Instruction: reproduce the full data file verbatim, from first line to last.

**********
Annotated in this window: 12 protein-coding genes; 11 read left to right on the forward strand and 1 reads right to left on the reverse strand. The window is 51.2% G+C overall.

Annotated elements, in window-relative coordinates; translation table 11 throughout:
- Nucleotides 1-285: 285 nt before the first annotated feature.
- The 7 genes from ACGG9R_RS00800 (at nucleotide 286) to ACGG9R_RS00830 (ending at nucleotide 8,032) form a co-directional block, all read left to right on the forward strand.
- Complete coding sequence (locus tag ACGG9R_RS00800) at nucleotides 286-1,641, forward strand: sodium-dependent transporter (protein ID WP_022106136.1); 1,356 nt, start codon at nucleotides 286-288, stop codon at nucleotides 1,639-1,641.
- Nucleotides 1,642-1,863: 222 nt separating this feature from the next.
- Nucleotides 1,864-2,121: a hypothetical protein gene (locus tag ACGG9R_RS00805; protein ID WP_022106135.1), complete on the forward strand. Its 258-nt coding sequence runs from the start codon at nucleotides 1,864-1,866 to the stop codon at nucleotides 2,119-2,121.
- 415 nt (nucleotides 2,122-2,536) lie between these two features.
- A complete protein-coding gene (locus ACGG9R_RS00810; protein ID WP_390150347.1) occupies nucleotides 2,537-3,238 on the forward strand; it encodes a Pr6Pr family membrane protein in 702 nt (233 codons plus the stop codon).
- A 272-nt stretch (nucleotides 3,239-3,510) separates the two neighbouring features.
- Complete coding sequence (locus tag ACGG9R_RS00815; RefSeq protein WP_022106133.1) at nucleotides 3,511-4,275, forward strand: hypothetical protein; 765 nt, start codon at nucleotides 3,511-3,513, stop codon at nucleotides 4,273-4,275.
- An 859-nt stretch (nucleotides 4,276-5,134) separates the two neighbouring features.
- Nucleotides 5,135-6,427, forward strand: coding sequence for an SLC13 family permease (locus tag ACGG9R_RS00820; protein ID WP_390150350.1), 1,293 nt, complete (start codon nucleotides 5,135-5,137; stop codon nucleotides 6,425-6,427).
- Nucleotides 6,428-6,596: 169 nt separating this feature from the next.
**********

Annotated in this window: 12 protein-coding genes; 11 read left to right on the forward strand and 1 reads right to left on the reverse strand. The window is 51.2% G+C overall.

Annotated elements, in window-relative coordinates; translation table 11 throughout:
- Nucleotides 1-285: 285 nt before the first annotated feature.
- The 7 genes from ACGG9R_RS00800 (at nucleotide 286) to ACGG9R_RS00830 (ending at nucleotide 8,032) form a co-directional block, all read left to right on the forward strand.
- Complete coding sequence (locus tag ACGG9R_RS00800) at nucleotides 286-1,641, forward strand: sodium-dependent transporter (protein ID WP_022106136.1); 1,356 nt, start codon at nucleotides 286-288, stop codon at nucleotides 1,639-1,641.
- Nucleotides 1,642-1,863: 222 nt separating this feature from the next.
- Nucleotides 1,864-2,121: a hypothetical protein gene (locus tag ACGG9R_RS00805; protein ID WP_022106135.1), complete on the forward strand. Its 258-nt coding sequence runs from the start codon at nucleotides 1,864-1,866 to the stop codon at nucleotides 2,119-2,121.
- 415 nt (nucleotides 2,122-2,536) lie between these two features.
- A complete protein-coding gene (locus ACGG9R_RS00810; protein ID WP_390150347.1) occupies nucleotides 2,537-3,238 on the forward strand; it encodes a Pr6Pr family membrane protein in 702 nt (233 codons plus the stop codon).
- A 272-nt stretch (nucleotides 3,239-3,510) separates the two neighbouring features.
- Complete coding sequence (locus tag ACGG9R_RS00815; RefSeq protein WP_022106133.1) at nucleotides 3,511-4,275, forward strand: hypothetical protein; 765 nt, start codon at nucleotides 3,511-3,513, stop codon at nucleotides 4,273-4,275.
- An 859-nt stretch (nucleotides 4,276-5,134) separates the two neighbouring features.
- Nucleotides 5,135-6,427, forward strand: coding sequence for an SLC13 family permease (locus tag ACGG9R_RS00820; protein ID WP_390150350.1), 1,293 nt, complete (start codon nucleotides 5,135-5,137; stop codon nucleotides 6,425-6,427).
- Nucleotides 6,428-6,596: 169 nt separating this feature from the next.